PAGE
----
What exactly is this Yuppiestan, and why does anyone have a beef with it? One hint came on Wednesday, when IDF Major General Elazar Stern, commander of the Human Resources Branch, allowed himself a moment of extraordinary candor in a nationally-broadcast live Army Radio interview.
Asked in a roundabout way whether the military burden of the war had fallen equally on various sectors of the public, Stern replied in a way that appeared roundabout, but between the lines was clearly aimed at Tel Aviv.
“I see the homes that I go to for condolence visits. And then there are the homes that I am not going to, the homes that do not know bereavement, and will not.
“I go much more to kibbutzim, and I hardly go to Tel Aviv at all,” Stern said, in an allusion to the high number of war dead who were from kibbutzim, and the remarkably low number from the nation’s biggest city.
He also noted the high number of casualties among Ethiopian and Russian immigrants.
“There are things that we know and the public doesn’t,” he went on. “It could be that there are statistics that we have not released to date, that perhaps we should. Which schools combat soldiers come out of, and which schools officers come out of,” Stern said.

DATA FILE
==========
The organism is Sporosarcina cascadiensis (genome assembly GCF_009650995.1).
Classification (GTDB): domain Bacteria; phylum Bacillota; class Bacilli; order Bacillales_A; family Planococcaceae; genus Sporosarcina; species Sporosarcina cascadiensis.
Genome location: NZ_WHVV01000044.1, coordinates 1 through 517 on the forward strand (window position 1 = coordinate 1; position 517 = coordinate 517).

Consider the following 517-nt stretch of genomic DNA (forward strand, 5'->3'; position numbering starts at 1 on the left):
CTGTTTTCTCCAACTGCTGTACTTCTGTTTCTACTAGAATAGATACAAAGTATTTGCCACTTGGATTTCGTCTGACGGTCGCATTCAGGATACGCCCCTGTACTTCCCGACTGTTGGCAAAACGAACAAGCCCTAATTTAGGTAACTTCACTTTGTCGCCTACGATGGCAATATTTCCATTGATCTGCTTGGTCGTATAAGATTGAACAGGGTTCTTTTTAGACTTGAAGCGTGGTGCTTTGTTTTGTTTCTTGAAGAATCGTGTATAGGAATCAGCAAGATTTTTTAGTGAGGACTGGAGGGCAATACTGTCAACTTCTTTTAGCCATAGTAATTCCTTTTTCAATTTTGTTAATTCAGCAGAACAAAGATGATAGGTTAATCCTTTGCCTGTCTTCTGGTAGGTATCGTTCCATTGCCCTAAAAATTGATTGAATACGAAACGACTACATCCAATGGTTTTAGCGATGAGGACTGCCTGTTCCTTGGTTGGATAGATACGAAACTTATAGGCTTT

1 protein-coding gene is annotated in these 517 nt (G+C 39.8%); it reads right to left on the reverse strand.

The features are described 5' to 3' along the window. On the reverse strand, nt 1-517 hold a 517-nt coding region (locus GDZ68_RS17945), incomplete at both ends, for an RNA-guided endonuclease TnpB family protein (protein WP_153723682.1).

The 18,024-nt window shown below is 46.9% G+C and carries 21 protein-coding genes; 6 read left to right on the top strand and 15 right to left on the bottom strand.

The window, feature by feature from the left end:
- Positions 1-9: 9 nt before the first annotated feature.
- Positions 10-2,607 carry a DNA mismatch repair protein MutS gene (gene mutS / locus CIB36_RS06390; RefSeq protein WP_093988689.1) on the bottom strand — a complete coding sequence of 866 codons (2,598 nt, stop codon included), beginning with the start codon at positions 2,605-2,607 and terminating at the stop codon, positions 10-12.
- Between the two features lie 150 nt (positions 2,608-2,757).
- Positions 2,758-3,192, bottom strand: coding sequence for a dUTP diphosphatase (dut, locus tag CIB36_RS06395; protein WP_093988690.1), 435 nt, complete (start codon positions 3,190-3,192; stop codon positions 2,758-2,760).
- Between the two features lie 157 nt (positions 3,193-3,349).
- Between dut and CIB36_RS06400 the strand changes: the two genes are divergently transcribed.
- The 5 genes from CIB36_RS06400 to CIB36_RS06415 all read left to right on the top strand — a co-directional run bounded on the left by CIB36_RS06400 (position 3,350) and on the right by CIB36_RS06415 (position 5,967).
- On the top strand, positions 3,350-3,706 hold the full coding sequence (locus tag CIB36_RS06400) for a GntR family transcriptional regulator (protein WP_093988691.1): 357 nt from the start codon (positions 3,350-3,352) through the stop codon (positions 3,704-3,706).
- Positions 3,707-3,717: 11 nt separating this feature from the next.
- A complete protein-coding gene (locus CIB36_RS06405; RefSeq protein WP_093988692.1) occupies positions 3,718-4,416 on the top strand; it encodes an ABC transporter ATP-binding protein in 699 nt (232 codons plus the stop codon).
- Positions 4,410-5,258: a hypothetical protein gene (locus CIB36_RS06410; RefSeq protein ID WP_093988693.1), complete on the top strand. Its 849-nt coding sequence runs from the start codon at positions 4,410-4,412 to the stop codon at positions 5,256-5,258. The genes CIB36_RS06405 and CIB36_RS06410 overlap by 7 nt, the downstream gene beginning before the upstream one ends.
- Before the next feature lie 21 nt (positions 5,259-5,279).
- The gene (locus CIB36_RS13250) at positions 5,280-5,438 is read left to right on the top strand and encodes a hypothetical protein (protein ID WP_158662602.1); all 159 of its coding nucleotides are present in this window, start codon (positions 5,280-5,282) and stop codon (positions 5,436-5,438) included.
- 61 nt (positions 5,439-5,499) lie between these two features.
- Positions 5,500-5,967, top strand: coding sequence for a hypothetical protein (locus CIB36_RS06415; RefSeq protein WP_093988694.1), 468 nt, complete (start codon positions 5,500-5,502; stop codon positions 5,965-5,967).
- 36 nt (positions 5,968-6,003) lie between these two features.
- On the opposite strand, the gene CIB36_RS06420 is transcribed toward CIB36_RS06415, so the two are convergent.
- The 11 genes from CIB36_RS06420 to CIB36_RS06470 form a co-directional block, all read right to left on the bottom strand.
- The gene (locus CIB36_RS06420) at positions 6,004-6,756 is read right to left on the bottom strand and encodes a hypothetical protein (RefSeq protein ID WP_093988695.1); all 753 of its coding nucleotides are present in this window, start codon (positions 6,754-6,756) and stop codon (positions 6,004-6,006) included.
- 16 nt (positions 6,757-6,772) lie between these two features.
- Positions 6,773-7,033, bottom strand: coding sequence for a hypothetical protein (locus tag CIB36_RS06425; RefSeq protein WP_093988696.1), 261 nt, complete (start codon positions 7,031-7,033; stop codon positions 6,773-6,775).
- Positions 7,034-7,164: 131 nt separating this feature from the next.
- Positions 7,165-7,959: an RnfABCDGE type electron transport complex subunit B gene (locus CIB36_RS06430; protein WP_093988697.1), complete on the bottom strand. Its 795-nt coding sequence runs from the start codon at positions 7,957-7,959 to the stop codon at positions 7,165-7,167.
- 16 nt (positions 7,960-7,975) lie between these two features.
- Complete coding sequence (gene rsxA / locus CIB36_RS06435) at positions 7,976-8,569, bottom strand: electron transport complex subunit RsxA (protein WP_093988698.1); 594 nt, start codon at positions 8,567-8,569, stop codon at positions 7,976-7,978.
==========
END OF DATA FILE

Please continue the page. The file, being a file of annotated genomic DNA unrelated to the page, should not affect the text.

“I am a high priest of Tz’va Ha-Am,” the old concept of the IDF as “the army of the people.”
Stern touched a number of nerves in his remarks, not least the mayor of Tel Aviv, who saw in the recruits from his city “the same level of obligation, of dedication, of fire” as those from elsewhere.
Even if Stern’s remarks were misdirected and statistically questionable, the main nerve they touched was the right one.
The war showed that Hezbollah leader Hassan Nasrallah had been right – if for the wrong reasons – in describing Israeli society as weak and vulnerable.
Everyone here knows what’s wrong. We’ve known it all along.